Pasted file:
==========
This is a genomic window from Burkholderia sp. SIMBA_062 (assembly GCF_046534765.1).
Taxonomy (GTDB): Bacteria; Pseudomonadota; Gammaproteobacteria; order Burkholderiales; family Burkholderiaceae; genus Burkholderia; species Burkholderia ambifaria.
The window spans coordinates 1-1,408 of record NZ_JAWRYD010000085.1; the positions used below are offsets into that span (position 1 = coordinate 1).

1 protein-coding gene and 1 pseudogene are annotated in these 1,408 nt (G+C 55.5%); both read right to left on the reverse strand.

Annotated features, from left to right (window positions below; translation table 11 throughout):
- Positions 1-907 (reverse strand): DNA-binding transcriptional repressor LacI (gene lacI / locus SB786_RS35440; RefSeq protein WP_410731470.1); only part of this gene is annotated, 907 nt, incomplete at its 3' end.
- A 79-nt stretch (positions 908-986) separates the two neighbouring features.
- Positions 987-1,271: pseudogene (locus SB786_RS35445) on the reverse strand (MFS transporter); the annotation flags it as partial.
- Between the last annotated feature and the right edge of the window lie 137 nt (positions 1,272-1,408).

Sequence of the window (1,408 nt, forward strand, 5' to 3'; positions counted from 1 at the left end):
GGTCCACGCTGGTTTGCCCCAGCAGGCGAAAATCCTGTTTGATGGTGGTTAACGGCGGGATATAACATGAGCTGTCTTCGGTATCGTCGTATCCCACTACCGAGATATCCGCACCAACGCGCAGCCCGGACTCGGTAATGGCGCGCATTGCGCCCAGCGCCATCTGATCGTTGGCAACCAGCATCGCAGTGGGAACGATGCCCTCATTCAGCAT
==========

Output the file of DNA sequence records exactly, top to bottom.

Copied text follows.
This is a genomic window from Burkholderia sp. SIMBA_062 (assembly GCF_046534765.1).
Taxonomy (GTDB): Bacteria; Pseudomonadota; Gammaproteobacteria; order Burkholderiales; family Burkholderiaceae; genus Burkholderia; species Burkholderia ambifaria.
The window spans coordinates 1-1,408 of record NZ_JAWRYD010000085.1; the positions used below are offsets into that span (position 1 = coordinate 1).

1 protein-coding gene and 1 pseudogene are annotated in these 1,408 nt (G+C 55.5%); both read right to left on the reverse strand.

Annotated features, from left to right (window positions below; translation table 11 throughout):
- Positions 1-907 (reverse strand): DNA-binding transcriptional repressor LacI (gene lacI / locus SB786_RS35440; RefSeq protein WP_410731470.1); only part of this gene is annotated, 907 nt, incomplete at its 3' end.
- A 79-nt stretch (positions 908-986) separates the two neighbouring features.
- Positions 987-1,271: pseudogene (locus SB786_RS35445) on the reverse strand (MFS transporter); the annotation flags it as partial.
- Between the last annotated feature and the right edge of the window lie 137 nt (positions 1,272-1,408).

Sequence of the window (1,408 nt, forward strand, 5' to 3'; positions counted from 1 at the left end):
GGTCCACGCTGGTTTGCCCCAGCAGGCGAAAATCCTGTTTGATGGTGGTTAACGGCGGGATATAACATGAGCTGTCTTCGGTATCGTCGTATCCCACTACCGAGATATCCGCACCAACGCGCAGCCCGGACTCGGTAATGGCGCGCATTGCGCCCAGCGCCATCTGATCGTTGGCAACCAGCATCGCAGTGGGAACGATGCCCTCATTCAGCAT